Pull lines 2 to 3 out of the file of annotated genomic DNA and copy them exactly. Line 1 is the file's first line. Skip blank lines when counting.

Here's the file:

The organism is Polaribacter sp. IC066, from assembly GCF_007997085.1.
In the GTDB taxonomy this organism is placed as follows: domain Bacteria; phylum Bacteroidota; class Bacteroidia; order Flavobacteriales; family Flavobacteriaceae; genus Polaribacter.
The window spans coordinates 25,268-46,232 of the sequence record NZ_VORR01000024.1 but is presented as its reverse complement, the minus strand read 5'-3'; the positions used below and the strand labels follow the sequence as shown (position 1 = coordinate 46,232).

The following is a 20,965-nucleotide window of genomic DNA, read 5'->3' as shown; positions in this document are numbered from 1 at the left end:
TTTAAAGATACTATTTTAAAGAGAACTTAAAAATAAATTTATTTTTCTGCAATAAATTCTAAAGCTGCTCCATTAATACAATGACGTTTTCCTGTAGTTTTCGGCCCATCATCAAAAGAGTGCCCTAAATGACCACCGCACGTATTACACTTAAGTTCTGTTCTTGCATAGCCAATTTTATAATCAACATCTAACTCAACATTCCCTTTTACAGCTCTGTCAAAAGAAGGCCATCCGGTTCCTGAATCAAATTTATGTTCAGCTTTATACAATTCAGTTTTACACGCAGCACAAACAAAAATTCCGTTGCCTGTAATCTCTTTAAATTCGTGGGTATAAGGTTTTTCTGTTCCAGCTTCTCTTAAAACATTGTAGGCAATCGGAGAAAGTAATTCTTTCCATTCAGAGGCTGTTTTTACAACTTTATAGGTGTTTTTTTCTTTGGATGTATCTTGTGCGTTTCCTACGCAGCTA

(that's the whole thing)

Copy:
In the GTDB taxonomy this organism is placed as follows: domain Bacteria; phylum Bacteroidota; class Bacteroidia; order Flavobacteriales; family Flavobacteriaceae; genus Polaribacter.
The window spans coordinates 25,268-46,232 of the sequence record NZ_VORR01000024.1 but is presented as its reverse complement, the minus strand read 5'-3'; the positions used below and the strand labels follow the sequence as shown (position 1 = coordinate 46,232).